David W. Keiser - President and Chief Operating Officer

Well, Salveen, I think as we have indicated, we have brought reimbursement for Soliris in the U.S. as well as in a number of European countries as well. In the UK, as we've stated also that that reimbursement and funding approach is progressing over time on a local and on a regional level. And as we are now getting into the market entry situation for some additional European countries that will progress as well into the Nordic countries, Benelux and so forth.

Salveen Kochnover - Collins Stewart

And in the UK in particular, have there been any recent non-clinical trial commercial patient adds and are you seeing a build up of new patient interest and how are these patients being addressed?

David W. Keiser - President and Chief Operating Officer

There is no question that there is a very significant interest on the part of the physician community and also other PNH patients in the United Kingdom. And we understand that there are a number of physicians that are, for the benefit of their patients, proceeding with applications to the local and regional authorities to gain access for their patients through the drug. So that is proceeding on an ongoing basis and there is a very high level of interest there.

Leonard Bell, M.D. - Chief Executive Officer, Secretary and Treasurer

Certainly to emphasize David's comment, in the UK, there is certainly a significant backlog of patients who urgently need therapy according to their physicians caring for them, which, in the UK process, manifests itself in applications by the physicians and/or the patients to local or regional funding authorities. And then the decisions are to either provide treatment or not to provide treatment for patients typically in the UK is driven into National Health Service. And the physicians obviously, as they should, are extremely focused and concerned about the welfare of their patients and as of course we are as well.

Salveen Kochnover - Collins Stewart

Right. And then at the year-end '07, I think there were approximately two to five patients identified for every patient on drug. Are we still kind of in that ballpark?

Leonard Bell, M.D. - Chief Executive Officer, Secretary and Treasurer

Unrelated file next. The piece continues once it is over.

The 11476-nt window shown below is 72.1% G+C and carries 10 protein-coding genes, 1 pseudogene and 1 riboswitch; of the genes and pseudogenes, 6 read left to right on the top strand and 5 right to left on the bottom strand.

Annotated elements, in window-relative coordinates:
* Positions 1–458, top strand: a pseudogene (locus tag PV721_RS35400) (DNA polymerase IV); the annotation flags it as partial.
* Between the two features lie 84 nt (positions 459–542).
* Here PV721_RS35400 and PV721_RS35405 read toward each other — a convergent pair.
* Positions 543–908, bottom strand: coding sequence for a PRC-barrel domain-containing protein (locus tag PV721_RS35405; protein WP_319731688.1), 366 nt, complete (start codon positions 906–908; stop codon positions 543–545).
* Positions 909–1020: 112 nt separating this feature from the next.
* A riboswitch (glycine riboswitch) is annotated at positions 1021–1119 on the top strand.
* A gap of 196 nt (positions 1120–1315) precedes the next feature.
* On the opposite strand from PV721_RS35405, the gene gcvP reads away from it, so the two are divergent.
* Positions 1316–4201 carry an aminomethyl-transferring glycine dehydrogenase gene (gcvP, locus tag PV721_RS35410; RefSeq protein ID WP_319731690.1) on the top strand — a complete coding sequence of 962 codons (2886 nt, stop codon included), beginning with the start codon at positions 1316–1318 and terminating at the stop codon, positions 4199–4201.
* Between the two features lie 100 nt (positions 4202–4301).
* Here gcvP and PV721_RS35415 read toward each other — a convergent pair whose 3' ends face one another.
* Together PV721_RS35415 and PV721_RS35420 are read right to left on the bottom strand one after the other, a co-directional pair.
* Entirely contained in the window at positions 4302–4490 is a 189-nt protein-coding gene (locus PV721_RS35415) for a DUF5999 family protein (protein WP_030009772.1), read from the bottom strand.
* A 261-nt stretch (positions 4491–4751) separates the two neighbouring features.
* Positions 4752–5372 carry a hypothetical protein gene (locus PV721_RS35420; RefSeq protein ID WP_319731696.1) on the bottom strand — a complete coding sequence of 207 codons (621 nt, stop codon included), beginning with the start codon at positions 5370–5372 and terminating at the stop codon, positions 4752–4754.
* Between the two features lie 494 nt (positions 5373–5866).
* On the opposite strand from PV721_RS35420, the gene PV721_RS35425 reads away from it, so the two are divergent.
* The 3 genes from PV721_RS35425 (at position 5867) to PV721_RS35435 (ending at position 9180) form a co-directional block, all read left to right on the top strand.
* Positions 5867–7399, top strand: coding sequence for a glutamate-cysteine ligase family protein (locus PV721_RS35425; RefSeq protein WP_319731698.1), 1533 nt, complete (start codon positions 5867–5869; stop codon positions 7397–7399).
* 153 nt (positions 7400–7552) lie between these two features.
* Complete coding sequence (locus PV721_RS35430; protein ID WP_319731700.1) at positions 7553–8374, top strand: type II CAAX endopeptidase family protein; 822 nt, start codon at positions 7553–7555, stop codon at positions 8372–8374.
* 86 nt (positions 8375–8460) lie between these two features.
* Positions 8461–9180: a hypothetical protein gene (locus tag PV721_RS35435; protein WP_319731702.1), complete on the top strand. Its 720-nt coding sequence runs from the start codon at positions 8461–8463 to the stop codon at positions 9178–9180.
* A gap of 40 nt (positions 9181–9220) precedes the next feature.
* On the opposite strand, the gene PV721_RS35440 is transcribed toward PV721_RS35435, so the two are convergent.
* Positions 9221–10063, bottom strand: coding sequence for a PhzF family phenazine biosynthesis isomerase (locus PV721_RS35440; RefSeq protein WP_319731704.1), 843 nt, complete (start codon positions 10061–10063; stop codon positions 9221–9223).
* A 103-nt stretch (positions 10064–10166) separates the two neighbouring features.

Yes, what we have commented actually is that and this obviously changes as we move into the other countries and so forth, but typically there are some multiple of patients are the total patients identified in a country and then some part of those total identified patients are on drugs. And as I said, as I said, actually we just talk about an example. In the UK, where certainly... it's on the high end of patients who are identified versus that are actually on drug.

Salveen Kochnover - Collins Stewart

And then when will you start the studies in the other rare hematologic disorders? And then can you may be just elaborate on off-label use of Soliris in these other indications?

Leonard Bell, M.D. - Chief Executive Officer, Secretary and Treasurer

Sure. As I mentioned, Salveen, and adding Camille and Claud [ph] is just absolutely vital to our efforts, as well as significant improvements and additions of talented people and in Europe on the medical side. And based upon all of this additional talent, which augments the substantial talents already here, we are ramping up our efforts here in the United States, as well as across the continent in Europe. And our objective obviously is to get out in front of physicians who already have strong interest, as they should, for their concern for their patients. And from our perspective, we're really focused on providing the appropriate regulatory environment, which includes well designed and controlled trial to provide the important evidence for the utility and safety of the drug in these other indications.

And so the best I can describe is that as we've gone through this before and a separate rare disease PNH, this will appropriately become a dialog that we will engage in simultaneously with help regulatory authorities here in the Unites States, which will be FDA, and comparable regulatory authorities in Europe, which will be the EMEA, with a focus what I am sure we are all hold together, which is to provide in a controlled fashion a safe and effective guidance and therapy.

So we are moving as quickly as we can and certainly we are geared to make significant progress along those lines. But over this year and certainly, as I mentioned, it's actually in collaboration with outside parties, which is FDA and EMEA, which is an important aspect of the timing.

Salveen Kochnover - Collins Stewart

Thank you.

Operator

[Operator Instructions] And we will take our next question from Eun Yang with Jefferies and Company.

Eun Yang - Jefferies and Company

Thanks very much. I think at the end of 2007, correct me if I am wrong, you guys have kind of mentioned that there were about a little over 500 patients on Soliris, and also about 30% of sales came from EU. Can you comment on what the statistics at the end of the second quarter this year?

Leonard Bell, M.D. - Chief Executive Officer, Secretary and Treasurer